Meet Milton Salazar: Our OCMD Percussion Instructor

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@miltontheguy Milton Salazar is a freelance percussionist and educator living in the Orange County area. Even though he did not start playing music until high school, he earned a Bachelors of Music from the University of California, Irvine, and went on to earn a Masters of Music from California State University, Fullerton. Milton now performs as a freelance percussionist in many local orchestras and community groups throughout Southern California. Milton has also performed as an improviser in the experimental music group, THE DECISIVE INSTANT, and he is a member of the New Music Ensemble at CSUF. As an educator, he has experience with students of all ages and skill levels and has the ability to teach drum set, orchestral percussion, keyboard instruments, and auxiliary percussion.

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I was first inspired to become a musician when I was watching the marching band rehearse after school. During my first week of high school I would watch them practice on the field, and I was incredibly impressed by their work. Though I didn’t know how to play an instrument, they let me join because I was willing to learn how to play percussion and join the front ensemble. It was a lot of fun to play in the pit (I was in charge of cymbals, shakers, and I even played the spoons). From there I moved on to to play snare drum, bass drum, timpani, and other auxiliary instruments, and participated in the concert band.

I was not very good at the start! But I was always pushing myself to become a better player, and I wanted to learn how to play as many percussion instruments as I could. It helped that I was surrounded by so many other great musicians. They inspired me to want to become as good as them, or better.  I loved it so much that I decided to pursue a degree in music at UC Irvine, and graduated with a Bachelor of Music in Percussion Performance.  Later, I earned my Master of Music from CSU Fullerton in Percussion Performance.


Percussion is very accessible to the new student — because everyone can hit things! But, learning how to hit things really well and getting good at it is the hard part. A good percussionist is able to listen to themselves when they play, They think about playing loud or soft and what kind of sound they are creating. If they’re playing with other musicians, they have to listen to the other players to make sure they’re playing together and on time. There is a lot of musicality that goes into playing percussion.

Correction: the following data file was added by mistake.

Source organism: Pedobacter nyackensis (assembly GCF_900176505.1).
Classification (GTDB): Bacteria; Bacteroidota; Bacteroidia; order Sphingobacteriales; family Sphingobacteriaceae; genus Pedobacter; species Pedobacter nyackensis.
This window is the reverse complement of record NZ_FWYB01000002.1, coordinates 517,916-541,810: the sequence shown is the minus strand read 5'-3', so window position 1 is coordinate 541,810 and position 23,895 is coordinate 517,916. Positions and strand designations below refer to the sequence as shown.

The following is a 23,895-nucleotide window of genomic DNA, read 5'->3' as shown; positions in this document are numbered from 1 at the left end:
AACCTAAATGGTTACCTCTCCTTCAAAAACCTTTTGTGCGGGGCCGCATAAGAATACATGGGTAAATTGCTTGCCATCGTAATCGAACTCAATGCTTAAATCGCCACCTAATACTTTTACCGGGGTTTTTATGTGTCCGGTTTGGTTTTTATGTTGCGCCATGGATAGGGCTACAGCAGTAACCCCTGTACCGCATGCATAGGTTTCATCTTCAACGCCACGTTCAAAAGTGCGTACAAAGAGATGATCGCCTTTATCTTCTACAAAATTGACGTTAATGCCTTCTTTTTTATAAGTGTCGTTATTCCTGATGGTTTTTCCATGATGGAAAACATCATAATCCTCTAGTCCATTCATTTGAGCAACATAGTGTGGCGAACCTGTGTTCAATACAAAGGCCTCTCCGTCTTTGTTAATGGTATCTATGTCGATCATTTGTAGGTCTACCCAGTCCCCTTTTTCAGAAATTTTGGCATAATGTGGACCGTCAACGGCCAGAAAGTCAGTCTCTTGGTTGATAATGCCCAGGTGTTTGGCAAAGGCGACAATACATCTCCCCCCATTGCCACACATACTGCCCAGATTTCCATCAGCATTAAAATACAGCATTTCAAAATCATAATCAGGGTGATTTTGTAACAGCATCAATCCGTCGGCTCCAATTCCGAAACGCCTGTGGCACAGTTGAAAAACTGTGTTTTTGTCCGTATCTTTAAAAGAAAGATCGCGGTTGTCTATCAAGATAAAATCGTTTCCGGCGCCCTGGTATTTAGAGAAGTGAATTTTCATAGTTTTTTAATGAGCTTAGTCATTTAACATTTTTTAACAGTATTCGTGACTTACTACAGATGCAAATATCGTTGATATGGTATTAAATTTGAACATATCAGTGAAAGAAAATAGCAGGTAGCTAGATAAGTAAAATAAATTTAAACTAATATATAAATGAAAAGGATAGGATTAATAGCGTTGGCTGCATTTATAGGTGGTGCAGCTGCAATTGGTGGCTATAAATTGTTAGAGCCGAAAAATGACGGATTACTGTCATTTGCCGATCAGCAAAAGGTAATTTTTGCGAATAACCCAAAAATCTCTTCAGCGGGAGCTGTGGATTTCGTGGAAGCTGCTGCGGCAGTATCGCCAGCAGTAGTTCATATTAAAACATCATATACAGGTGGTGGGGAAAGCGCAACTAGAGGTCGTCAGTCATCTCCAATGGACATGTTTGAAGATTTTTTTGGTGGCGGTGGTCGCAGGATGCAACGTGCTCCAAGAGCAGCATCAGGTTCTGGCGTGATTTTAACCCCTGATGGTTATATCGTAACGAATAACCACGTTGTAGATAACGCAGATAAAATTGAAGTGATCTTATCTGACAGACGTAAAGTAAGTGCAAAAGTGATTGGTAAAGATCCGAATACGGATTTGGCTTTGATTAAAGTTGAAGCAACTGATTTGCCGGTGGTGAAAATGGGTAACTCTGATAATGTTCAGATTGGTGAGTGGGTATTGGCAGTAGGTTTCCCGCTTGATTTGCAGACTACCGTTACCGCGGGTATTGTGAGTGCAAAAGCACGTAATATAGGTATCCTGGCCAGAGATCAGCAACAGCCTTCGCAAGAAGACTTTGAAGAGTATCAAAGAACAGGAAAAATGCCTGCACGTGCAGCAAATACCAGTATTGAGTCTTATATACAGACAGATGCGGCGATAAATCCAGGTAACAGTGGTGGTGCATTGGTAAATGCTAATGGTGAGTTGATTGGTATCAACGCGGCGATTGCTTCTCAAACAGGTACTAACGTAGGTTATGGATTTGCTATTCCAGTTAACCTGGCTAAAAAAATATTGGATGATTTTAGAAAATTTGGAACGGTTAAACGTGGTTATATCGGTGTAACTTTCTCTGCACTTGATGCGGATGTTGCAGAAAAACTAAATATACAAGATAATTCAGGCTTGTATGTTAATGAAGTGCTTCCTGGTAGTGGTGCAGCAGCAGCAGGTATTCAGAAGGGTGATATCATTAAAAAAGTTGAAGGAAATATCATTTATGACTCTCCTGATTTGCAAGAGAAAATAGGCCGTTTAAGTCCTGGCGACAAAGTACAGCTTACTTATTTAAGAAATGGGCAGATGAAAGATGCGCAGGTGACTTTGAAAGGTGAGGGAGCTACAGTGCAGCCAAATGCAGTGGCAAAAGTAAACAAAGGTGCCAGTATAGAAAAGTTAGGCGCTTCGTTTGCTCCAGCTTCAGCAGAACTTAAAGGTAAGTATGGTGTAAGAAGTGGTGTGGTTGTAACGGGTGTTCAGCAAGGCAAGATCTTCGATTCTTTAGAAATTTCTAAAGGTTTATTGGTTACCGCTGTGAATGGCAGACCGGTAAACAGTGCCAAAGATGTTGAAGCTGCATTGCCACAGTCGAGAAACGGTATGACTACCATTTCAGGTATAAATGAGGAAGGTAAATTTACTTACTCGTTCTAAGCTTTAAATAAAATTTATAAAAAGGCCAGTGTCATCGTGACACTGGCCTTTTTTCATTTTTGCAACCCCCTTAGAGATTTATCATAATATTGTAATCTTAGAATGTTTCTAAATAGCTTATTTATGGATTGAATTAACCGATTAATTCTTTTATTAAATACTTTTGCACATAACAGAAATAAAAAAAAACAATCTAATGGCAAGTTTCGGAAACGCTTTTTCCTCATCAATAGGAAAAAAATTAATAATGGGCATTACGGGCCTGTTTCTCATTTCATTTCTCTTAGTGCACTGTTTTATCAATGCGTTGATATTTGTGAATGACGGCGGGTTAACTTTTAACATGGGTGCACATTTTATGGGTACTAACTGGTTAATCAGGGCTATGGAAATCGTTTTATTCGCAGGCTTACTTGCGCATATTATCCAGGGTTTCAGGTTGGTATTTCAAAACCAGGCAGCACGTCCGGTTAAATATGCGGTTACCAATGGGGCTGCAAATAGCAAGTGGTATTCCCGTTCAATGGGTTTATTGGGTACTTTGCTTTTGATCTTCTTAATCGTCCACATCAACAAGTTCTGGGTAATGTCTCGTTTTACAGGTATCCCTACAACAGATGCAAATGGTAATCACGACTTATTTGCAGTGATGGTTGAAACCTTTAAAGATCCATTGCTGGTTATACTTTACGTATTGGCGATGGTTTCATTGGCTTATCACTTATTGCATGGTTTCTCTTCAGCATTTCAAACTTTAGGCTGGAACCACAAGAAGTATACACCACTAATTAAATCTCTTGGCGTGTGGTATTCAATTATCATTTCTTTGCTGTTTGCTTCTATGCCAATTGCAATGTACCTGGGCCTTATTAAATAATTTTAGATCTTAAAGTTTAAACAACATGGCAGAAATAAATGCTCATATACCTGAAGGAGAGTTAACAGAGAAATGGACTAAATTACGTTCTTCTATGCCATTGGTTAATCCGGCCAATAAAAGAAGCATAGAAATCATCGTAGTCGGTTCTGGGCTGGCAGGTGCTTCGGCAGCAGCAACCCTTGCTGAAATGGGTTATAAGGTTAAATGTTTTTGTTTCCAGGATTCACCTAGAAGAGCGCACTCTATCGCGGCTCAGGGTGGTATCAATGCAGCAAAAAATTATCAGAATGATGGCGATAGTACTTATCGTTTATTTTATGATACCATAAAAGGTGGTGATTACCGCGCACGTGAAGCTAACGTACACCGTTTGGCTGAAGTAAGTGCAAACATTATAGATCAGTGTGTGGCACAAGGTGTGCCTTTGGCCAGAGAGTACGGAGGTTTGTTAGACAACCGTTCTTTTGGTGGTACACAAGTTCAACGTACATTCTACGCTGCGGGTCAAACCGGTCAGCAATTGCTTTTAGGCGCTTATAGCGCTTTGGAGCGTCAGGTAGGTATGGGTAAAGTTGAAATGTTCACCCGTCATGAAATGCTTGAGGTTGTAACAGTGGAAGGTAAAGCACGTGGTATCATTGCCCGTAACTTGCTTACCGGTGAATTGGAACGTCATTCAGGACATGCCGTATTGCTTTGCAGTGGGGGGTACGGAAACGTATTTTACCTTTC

Everyone thinks they can play the drums, but having a teacher can help you understand things you would never realize on your own. It’s hard to become a good percussionist, but with a teacher, a student can get ahead much faster.  A good percussion teacher can also help direct your learning in other percussion instruments.

For example, many new players think that drum set is the only thing worth learning, but that’s not true. Developing a good snare drum and mallet instrument technique is incredibly important because that technique translates to many other instruments. A good snare drum technique will make a student a better drum set player and a better mallet technique can help the student develop as a musician. A mark of a good percussionist is not just versatility and technical ability but also musicality; it is possible to be just as musical on the drum set as it would be on the marimba.


One of my favorite drummers is Neil Peart. He was famous for being the drummer for the band RUSH. He is known for having huge and complicated drum sets and playing long and incredible drum solos. He was a very impressive drummer to watch. He combined the drum set with other percussion instruments like cowbells, gongs, chimes, and also included electronics and samples in his set-up, something that was very innovating at the time. It gave him a unique sound and style.

The biggest reason why I like Peart so much, apart from him being an amazing player, is that he wrote the lyrics and helped compose the songs for RUSH. He was an incredibly talented musician, percussionist, songwriter, and improviser, and everything he did was very thought out. His interviews and recorded clinics show how intelligent he was as a musician and as a person. People nicknamed him “The Professor” because he was so intellectual. He broke away from the stereotype that drummers are not very smart.


Teaching music gives me the opportunity to point students in the right direction from an early age. I started taking music lessons very late — my first music lesson wasn’t until college. Compared to most of the other musicians in my class, I was just starting out, and it was very difficult for me to play “catch-up.” That’s why I appreciate teaching younger students, because I can help them begin honing their musical skills and abilities early on.  My goal is to see them become a much better musician than I ever was!

Teaching older students is a different experience that I also really enjoy. Most young students have a certain degree of parental pressure to take lessons, but the older students really want to be there for themselves. They’re the ones who really enjoy working on the important stuff that might seem boring to a younger student.

Most of all, I enjoy helping my students grow and develop their musical skills much faster than if they were on their own.  Having a teacher is something very special that I wish I had earlier in my life. I am very grateful for the teachers that I did have, and I am always happy to be able to pass on my knowledge to my students.



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